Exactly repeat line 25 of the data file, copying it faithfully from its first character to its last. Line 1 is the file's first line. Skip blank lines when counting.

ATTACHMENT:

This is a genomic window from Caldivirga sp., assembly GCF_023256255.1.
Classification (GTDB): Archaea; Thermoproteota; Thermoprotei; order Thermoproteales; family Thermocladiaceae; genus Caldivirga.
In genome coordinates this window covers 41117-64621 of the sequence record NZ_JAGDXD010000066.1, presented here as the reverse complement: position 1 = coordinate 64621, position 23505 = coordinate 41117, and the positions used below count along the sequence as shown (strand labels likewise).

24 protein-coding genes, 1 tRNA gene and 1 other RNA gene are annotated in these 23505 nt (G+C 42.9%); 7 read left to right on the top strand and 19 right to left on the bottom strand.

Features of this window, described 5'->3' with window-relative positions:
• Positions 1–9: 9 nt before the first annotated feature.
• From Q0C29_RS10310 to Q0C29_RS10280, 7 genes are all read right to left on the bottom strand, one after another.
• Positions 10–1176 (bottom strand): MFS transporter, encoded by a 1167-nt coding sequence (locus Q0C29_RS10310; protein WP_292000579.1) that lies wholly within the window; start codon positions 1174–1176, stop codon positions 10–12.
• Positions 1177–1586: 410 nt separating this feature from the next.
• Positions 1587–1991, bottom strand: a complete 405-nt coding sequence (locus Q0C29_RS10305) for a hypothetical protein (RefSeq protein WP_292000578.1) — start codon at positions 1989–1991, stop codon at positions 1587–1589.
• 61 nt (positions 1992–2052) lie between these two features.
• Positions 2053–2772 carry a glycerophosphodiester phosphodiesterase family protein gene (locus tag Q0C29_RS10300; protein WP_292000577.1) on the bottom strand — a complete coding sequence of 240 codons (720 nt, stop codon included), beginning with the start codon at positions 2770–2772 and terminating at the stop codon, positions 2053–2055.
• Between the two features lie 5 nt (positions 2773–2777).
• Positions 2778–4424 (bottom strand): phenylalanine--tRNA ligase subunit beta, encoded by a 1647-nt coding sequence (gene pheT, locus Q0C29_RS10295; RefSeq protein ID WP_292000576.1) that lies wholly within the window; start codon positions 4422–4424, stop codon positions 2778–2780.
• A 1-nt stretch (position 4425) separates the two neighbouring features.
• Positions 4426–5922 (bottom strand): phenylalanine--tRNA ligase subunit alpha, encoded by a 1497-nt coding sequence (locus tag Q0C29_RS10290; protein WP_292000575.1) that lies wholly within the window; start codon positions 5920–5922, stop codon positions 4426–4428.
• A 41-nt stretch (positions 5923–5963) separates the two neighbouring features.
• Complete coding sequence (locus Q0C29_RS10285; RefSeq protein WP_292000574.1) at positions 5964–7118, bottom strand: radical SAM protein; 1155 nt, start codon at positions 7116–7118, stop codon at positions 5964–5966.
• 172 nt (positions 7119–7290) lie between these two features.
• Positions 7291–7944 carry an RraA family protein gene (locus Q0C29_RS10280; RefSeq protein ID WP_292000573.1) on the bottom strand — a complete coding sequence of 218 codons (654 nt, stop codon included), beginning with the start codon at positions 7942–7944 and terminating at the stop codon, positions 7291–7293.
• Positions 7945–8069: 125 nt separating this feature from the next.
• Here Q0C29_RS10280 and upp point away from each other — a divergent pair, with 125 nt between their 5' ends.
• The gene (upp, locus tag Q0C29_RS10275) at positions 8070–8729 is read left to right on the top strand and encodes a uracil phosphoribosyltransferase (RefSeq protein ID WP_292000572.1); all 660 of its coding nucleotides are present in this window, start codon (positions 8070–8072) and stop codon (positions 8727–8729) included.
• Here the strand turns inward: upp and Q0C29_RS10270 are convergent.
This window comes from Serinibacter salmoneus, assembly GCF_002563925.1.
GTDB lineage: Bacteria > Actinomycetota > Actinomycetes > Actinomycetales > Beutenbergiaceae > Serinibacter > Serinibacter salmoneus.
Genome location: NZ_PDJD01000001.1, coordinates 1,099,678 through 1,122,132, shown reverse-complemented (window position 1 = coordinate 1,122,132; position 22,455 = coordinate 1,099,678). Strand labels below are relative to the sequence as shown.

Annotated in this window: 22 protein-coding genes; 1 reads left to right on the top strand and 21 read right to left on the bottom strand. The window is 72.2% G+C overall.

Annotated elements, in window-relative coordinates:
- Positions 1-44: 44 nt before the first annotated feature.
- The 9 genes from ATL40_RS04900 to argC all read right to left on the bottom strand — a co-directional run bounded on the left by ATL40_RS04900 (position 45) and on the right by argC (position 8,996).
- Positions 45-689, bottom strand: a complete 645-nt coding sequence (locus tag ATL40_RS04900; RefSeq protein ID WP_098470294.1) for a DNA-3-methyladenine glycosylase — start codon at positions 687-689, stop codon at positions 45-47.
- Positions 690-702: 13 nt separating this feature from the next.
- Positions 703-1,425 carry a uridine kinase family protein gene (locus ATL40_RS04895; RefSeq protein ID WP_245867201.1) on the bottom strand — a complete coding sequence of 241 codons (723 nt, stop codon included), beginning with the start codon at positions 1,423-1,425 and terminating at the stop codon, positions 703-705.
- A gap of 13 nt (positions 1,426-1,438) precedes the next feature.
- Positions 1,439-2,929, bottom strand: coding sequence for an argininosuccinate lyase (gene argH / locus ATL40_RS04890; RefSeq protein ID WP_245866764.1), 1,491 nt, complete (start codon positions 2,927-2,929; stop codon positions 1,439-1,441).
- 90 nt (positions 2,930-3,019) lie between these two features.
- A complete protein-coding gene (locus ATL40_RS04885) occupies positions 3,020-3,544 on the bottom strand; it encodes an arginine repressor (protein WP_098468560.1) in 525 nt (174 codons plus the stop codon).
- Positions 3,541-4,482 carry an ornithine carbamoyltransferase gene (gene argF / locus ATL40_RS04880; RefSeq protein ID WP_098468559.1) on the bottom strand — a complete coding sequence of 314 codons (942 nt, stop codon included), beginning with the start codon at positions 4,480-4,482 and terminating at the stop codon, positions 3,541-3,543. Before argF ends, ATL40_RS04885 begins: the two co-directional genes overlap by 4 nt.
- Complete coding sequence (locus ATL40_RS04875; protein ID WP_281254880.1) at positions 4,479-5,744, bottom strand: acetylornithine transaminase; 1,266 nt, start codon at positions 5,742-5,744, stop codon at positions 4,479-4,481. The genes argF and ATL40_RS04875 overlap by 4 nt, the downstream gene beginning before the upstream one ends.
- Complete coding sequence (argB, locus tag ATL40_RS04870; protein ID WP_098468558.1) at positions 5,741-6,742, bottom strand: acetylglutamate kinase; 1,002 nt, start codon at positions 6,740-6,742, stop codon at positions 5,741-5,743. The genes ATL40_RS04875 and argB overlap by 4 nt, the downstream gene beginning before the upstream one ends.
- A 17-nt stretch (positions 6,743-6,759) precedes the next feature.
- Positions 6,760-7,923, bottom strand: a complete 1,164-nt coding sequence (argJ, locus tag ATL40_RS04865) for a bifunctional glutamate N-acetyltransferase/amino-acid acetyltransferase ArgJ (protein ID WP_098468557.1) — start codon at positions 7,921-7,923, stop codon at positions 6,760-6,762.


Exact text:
This window comes from Serinibacter salmoneus, assembly GCF_002563925.1.